Jason Horton is the contrarian in the CDL or Bust class at Truck America Training.
Ask the 29-year-old Louisville resident whether he roots for the University of Louisville or the University of Kentucky like all of his classmates and he replies, “Texas,” because that’s the school that his late beloved grandfather supported.
Horton prefers to be called by his last name. He got used to that when there were five Jasons in his class at Riverview High School, and teachers used last names to differentiate them.
PHOTO GALLERY: Photos of students, classroom and training property.
He’s also very used to trucks. He’s the only one of the seven students who has driven a truck professionally, albeit one of the box variety.
“Trucking’s a family thing for me,” said Horton, who took time off from his job delivering uniforms to enroll in CDL school. “My grandfather was a truck driver. My dad’s a truck driver. My brother’s a truck driver.”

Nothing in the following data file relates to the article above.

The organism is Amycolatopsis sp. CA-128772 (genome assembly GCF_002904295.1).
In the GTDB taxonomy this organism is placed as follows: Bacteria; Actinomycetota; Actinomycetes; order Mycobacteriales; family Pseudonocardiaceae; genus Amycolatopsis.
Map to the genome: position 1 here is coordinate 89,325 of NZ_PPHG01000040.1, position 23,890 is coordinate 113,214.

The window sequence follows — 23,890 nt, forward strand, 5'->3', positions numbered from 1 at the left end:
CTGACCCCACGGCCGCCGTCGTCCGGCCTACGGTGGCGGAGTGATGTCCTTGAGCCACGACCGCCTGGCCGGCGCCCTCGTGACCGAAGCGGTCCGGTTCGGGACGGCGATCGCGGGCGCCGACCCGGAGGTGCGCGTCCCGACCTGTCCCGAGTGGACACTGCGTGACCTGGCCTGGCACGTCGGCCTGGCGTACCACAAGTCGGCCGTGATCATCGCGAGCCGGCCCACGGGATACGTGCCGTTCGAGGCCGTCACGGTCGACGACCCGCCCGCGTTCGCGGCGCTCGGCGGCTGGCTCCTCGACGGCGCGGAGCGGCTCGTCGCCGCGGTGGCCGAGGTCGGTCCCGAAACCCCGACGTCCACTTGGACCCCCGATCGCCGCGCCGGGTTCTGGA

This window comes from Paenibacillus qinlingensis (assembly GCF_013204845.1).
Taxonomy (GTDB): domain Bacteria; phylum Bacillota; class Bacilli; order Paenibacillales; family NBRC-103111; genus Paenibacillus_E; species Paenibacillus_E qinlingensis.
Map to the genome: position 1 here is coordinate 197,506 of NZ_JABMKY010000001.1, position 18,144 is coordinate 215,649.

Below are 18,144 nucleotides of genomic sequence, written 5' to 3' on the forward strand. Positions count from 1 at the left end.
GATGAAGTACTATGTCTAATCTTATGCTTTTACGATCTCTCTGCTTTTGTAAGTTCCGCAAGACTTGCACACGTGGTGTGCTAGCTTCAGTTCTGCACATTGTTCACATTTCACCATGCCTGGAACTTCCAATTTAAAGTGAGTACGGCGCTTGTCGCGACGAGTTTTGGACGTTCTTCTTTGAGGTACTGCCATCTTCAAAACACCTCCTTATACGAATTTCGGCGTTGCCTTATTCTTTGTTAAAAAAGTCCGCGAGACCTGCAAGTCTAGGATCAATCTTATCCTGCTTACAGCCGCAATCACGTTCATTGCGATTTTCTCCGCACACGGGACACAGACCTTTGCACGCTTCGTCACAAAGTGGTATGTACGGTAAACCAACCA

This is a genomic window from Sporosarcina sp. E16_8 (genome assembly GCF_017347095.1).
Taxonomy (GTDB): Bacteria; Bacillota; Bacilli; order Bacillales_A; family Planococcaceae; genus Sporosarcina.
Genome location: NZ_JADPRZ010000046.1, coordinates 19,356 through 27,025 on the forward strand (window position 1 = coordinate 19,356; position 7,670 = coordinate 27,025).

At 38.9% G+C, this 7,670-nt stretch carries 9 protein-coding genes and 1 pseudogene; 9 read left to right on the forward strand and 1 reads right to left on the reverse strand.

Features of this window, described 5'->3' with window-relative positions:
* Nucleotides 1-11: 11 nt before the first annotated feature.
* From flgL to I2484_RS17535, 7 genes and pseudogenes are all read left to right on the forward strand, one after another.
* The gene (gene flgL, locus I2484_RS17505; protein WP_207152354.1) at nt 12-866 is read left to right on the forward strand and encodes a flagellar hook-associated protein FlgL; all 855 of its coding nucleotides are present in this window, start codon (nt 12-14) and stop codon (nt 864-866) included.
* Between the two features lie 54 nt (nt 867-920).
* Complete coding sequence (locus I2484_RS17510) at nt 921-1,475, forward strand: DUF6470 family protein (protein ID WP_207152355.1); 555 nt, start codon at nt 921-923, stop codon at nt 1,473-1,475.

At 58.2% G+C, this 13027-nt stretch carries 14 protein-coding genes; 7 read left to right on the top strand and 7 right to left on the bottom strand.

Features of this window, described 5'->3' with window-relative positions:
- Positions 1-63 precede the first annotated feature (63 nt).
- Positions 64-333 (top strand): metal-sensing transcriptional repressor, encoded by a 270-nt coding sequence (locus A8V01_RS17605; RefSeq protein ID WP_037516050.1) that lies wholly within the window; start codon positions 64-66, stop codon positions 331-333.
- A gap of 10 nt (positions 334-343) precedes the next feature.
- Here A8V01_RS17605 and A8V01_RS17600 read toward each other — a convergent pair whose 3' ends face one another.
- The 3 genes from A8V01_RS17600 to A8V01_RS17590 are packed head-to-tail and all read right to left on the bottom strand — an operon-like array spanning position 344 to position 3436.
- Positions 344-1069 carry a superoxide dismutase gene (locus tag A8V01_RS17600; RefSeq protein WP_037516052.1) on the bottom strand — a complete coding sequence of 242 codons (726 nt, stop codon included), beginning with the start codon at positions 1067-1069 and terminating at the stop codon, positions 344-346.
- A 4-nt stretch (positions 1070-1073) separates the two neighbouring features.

While Horton’s brother, who drives long-haul, encouraged him to join the family’s profession, his dad, who drives for Papa John’s, didn’t.
“My dad wants me to do better than he has,” Horton explained. “He wanted us to be doctors or lawyers. He said driving a truck is hard on your body. I got a pretty decent job now with good benefits, but I wanted to give this a shot. I’m looking forward to the freedom of not having somebody [looking] over my shoulder all the time. If I don’t do it now, I’ll never do it.”
One thing Horton won’t stop doing is riding his treasured Harley-Davidson black motorcycles. One’s a rebuilt 1987 Sportser. The other’s a 2009 Super Glide.
“I’m a big Harley guy,” Horton said. “I’m always on my bike if I’m not working.”
The tattooed bachelor also has definite opinions about music.
“I like me some 80’s hair metal,” said Horton, who’s partial to the band Whitesnake. “I go to a concert every year up in Baltimore.”
And who knows? Next year, he might be making deliveries to Baltimore.
- By David Elfin, Transport Topics staff reporter. Photo by John Sommers II for TT